Each year, two $10,000 Fellowships are awarded to individual visual artists to acknowledge their artistic excellence and encourage their careers. Artists practicing in a variety of media such as painting, drawing, printmaking, photography, sculpture, craft, and new genres are eligible. Fellowship awards do not require matching funds.
Applying artists must demonstrate professionalism in their practice through quality images and documentation. Artists must be Utah residents not enrolled in a degree- or certificate-granting program.
2016 Fellowship Recipients:
I endeavor to express the value of the human experience through installations that incorporate natural materials and traditional, labor-intensive processes. I am particularly interested in exploring how our repetitive tasks and efforts compound, interact, and contribute to a greater sense of purpose.
Materiality is the foundation for my installations. Natural materials and fibers relate to the earth, the lives of men and women throughout time, and to the work they need to accomplish. String, cordage, and rope are particularly meaningful as symbols of tools helpful to perform work and as signifiers of accomplishment.
The repetitive and labor-intensive processes I use to manipulate my materials reflect the tasks of living and the steady, continual efforts of life. Many of these processes relate to traditional fiber techniques such as weaving, braiding, and quilting. These techniques are reminiscent of ancient repetitive work necessary for home and life. Their historical association with work and meticulous constructive processes provide a powerful metaphor for the human experience.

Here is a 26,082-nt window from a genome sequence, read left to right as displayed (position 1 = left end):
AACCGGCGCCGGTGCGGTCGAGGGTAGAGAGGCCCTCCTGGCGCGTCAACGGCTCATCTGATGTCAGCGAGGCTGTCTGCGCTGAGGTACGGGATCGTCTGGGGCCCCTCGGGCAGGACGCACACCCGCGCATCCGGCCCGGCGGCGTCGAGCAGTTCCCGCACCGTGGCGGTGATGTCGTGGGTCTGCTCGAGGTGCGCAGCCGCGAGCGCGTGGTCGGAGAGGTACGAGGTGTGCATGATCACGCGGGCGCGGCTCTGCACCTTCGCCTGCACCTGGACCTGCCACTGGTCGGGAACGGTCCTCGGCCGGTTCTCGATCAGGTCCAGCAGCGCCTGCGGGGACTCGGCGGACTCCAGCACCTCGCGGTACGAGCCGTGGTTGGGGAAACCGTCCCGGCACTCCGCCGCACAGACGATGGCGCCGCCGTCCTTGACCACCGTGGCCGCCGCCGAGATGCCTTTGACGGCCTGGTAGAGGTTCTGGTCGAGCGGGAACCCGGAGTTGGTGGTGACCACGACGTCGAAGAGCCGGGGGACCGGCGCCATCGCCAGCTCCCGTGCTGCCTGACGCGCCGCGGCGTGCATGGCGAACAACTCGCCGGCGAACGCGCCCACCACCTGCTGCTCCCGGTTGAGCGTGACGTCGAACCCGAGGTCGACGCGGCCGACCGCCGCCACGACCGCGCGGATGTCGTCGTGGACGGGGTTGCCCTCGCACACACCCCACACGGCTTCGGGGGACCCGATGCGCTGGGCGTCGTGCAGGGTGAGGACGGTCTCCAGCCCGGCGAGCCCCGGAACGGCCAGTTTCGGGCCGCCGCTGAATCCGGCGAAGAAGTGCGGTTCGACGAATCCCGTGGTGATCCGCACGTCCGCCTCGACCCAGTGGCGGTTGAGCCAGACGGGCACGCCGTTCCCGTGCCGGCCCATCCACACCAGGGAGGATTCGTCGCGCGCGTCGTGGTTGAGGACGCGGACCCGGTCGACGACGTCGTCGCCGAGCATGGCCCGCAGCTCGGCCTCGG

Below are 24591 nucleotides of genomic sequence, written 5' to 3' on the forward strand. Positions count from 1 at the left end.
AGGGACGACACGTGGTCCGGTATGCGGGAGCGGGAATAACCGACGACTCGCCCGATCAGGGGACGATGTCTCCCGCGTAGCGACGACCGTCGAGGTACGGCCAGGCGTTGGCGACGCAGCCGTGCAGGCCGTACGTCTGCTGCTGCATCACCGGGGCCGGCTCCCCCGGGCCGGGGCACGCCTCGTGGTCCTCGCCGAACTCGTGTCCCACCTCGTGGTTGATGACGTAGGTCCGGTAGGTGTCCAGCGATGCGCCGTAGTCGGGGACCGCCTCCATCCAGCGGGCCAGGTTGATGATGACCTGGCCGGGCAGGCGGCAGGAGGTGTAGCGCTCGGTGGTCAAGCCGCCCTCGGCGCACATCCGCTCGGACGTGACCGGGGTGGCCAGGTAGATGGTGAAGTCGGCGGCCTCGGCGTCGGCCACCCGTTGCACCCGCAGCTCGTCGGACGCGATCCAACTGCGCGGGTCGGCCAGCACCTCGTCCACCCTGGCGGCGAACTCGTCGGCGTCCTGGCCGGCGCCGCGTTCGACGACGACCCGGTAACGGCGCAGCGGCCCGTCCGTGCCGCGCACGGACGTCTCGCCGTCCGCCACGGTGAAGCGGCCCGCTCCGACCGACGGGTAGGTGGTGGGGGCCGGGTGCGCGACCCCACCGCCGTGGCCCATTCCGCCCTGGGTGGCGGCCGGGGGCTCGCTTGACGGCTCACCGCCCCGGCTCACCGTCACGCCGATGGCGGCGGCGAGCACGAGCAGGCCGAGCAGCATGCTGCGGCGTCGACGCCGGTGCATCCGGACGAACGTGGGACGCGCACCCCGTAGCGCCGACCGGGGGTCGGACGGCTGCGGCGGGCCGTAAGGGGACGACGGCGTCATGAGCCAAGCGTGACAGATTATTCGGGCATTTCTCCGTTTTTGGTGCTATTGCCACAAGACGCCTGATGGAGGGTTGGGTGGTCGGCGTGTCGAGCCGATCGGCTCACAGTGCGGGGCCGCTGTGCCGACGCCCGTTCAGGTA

Through small, sustained effort over time, routines and relationships contribute to the learning and progress of an individual. The rhythms, routines, and rituals of life intrigue me. Daily routines and interpersonal relationships are repetitive. They are interlinking tasks we perform that create patterns and bonds in our lives. Over time, these small efforts join, connect, and converge creating a whole that is ultimately stronger than the individual—much like the accumulation of fibers in a rope. However, with that strength comes tension. Experiences, like fibers, do not idly line up but pull, cover, tug, and jockey for position in a complex, shared journey.
Through natural, relatable materials, and laborious, repetitive processes, my installations give voice to the mundane and ordinary. They reveal with magnitude and grace the extraordinary results of simply living.
See more of Bowman’s work on her website.
Using the painted and constructed set, I work almost exclusively in the studio, building places and propositions. My end results are primarily photos but can also include film and installation.